Innovation is the key to economic growth and prosperity, and engineering is a critical driver in industrial innovation. Many companies are discovering that increased and more diverse approaches to problem solutions contribute to product innovation, global competence, and other successful corporate outcomes. However, engineering persistently lacks the diverse mindsets and ways of thinking needed to solve complex problems facing our world. Through this CAREER grant, we fill this gap by characterizing latent diversity or diverse engineering students’ mindsets, thoughts, attitudes, and potential for innovation. We define latent diversity as the underlying attributes and characteristics of students not readily visible within the classroom. These latent attributes are present, but are not visible or actualized, and have the capacity to become or develop into opportunities for innovation in the future.

Students enter engineering with a variety of backgrounds, beliefs, and mindsets that homogenized in becoming “an engineer.” Our current educational practices develop students with more similar engineering mindsets than different, which is problematic for innovation. Also, this process alienates many students, and the engineering profession loses innovation and talent if these latently diverse students leave. Therefore, this research addresses the following research questions, 1) what kinds of diversity in thought, innovation mindsets, and attitudes are present in engineering students 2) how do undergraduate students with latent diversity form engineering identities within an engineering community of practice over time, and 3) what support, both inside and outside of the classroom, can be provided to promote inclusion of students with latent diversity in engineering?

This paper describes the first phase of our research. We have developed a comprehensive survey of students’ latent attributes developed from an extensive literature review as well as pilot interviews with students. To date, we have recruited 37 ABET accredited institutions to participate in this study. This recruitment was done via a random stratified list of institutions to ensure representation from various size by undergraduate engineering enrollment and type of institutions and prevent overrepresentation from a few large institutions in the sample. The instructors at these institutions have estimated that they will distribute the paper-and-pencil survey to approximately 6,400 students. Even with responses rates consistent with previous studies (~55%), the number of responses in this sample are the first of their kind to characterize the breadth of student attitudes, mindsets, and beliefs in identity, motivation, epistemic beliefs, agency, masculine social norms, innovation self-efficacy, and other constructs on a national scale. In this paper, we will report the initial findings from our pilot interviews and survey results.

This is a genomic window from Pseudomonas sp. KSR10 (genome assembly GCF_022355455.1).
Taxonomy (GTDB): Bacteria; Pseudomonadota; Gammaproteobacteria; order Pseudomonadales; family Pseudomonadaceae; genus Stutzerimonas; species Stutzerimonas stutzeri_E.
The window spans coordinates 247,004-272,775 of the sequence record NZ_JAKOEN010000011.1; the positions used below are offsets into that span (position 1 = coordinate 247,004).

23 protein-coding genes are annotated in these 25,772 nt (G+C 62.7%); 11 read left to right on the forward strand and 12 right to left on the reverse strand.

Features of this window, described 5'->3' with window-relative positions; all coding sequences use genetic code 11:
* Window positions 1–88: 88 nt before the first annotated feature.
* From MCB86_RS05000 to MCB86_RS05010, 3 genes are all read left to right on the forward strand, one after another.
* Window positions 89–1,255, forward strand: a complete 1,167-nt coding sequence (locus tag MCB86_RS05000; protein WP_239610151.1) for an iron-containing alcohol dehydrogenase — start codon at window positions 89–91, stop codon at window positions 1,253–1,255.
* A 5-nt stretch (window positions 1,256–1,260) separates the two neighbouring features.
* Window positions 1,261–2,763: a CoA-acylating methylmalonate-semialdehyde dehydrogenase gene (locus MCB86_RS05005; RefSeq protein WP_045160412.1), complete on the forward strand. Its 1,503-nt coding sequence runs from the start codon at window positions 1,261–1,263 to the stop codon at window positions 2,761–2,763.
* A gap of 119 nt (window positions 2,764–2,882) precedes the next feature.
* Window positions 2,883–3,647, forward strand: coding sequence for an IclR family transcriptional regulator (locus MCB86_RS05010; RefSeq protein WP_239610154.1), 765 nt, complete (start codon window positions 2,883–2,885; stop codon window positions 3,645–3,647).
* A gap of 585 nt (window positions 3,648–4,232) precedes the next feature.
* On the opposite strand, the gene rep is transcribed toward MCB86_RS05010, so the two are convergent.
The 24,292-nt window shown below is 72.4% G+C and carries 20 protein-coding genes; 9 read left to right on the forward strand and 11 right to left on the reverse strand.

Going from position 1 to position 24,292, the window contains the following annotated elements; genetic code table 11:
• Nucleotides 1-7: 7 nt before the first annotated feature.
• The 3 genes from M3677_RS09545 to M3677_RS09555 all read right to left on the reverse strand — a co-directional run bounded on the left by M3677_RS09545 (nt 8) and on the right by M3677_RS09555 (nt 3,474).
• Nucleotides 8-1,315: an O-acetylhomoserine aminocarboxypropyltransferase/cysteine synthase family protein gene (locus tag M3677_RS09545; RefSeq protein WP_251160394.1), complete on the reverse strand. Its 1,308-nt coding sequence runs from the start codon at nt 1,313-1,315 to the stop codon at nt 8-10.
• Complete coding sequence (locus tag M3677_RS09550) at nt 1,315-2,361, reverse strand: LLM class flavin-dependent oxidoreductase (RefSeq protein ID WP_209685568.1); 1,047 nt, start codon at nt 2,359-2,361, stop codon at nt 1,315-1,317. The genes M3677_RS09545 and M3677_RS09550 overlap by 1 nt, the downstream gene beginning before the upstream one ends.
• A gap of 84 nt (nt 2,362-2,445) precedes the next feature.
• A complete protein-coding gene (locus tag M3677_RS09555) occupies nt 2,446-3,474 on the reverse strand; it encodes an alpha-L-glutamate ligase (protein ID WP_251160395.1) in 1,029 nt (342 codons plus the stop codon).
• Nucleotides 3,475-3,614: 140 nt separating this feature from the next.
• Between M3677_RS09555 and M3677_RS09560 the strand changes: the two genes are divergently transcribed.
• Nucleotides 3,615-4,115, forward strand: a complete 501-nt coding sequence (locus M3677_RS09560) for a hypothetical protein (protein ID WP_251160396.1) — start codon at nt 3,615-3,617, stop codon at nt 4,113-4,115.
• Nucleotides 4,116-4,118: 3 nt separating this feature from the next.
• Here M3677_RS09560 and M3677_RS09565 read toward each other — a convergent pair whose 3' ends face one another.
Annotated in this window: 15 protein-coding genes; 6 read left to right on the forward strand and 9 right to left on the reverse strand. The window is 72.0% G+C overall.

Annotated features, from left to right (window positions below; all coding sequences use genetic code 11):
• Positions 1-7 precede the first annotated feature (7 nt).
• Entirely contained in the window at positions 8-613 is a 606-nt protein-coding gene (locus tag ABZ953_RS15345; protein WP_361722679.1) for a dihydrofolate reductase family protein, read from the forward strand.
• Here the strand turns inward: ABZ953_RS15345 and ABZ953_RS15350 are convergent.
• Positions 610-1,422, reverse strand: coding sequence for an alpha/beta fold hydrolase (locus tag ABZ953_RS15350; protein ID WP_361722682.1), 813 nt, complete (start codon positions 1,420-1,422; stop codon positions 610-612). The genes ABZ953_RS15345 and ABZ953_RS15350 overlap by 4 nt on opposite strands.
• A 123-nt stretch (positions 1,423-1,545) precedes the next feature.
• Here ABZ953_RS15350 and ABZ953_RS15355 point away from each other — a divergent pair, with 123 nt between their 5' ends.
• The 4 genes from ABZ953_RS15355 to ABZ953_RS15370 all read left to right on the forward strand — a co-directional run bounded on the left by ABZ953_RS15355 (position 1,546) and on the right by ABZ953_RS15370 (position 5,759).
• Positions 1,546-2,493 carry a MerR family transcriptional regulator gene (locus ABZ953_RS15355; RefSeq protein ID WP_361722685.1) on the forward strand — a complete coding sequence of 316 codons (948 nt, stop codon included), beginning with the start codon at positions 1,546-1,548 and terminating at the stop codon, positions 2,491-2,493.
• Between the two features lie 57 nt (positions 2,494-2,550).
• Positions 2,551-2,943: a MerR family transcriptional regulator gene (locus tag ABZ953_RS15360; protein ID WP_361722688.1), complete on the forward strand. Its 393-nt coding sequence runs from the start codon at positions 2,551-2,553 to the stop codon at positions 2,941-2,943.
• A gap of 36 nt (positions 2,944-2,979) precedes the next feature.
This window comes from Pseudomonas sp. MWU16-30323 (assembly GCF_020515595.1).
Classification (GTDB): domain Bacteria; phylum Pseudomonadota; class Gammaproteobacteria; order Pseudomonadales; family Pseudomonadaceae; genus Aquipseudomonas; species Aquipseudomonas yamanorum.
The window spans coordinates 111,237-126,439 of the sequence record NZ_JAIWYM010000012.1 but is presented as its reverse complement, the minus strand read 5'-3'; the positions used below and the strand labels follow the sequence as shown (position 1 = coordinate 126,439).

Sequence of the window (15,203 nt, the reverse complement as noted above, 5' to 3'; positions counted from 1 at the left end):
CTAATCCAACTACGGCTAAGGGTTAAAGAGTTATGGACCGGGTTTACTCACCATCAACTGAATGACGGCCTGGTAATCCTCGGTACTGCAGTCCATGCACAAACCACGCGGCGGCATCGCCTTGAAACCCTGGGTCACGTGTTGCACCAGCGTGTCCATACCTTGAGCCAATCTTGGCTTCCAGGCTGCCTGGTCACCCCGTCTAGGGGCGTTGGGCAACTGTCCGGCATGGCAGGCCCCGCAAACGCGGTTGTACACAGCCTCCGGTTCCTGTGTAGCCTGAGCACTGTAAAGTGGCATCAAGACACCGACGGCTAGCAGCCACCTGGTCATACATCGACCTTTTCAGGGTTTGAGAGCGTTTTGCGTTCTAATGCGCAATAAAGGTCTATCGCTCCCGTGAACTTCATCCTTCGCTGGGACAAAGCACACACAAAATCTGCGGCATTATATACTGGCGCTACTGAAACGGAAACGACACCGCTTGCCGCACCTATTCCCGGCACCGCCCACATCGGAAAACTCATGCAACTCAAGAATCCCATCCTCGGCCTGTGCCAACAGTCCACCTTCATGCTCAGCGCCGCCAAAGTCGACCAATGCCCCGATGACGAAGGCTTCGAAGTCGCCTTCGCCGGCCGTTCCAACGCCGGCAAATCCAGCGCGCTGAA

Recognizing and understanding this form of diversity can promote a more inclusive environment in engineering and recruit, educate, retain, and graduate more innovative and diverse engineers. Additionally, the outcomes of this work will help create more inclusive college classrooms that accept a wider set of students and produce engineers who can adopt various perspectives for innovative problem solutions. This research has significant implications for developing an engineering (and broadly STEM) workforce rich in talent and capable of adapting to the changing engineering landscape.

Godwin, A., & Verdín, D., & Benedict, B. S., & Baker, R. A., & Milton, T. J., & Yeggy, J. T. (2018, June), Board 51: CAREER: Actualizing Latent Diversity: Building Innovation through Engineering Students' Identity Development Paper presented at 2018 ASEE Annual Conference & Exposition , Salt Lake City, Utah. https://peer.asee.org/30050

ASEE holds the copyright on this document. It may be read by the public free of charge. Authors may archive their work on personal websites or in institutional repositories with the following citation: © 2018 American Society for Engineering Education. Other scholars may excerpt or quote from these materials with the same citation. When excerpting or quoting from Conference Proceedings, authors should, in addition to noting the ASEE copyright, list all the original authors and their institutions and name the host city of the conference. - Last updated April 1, 2015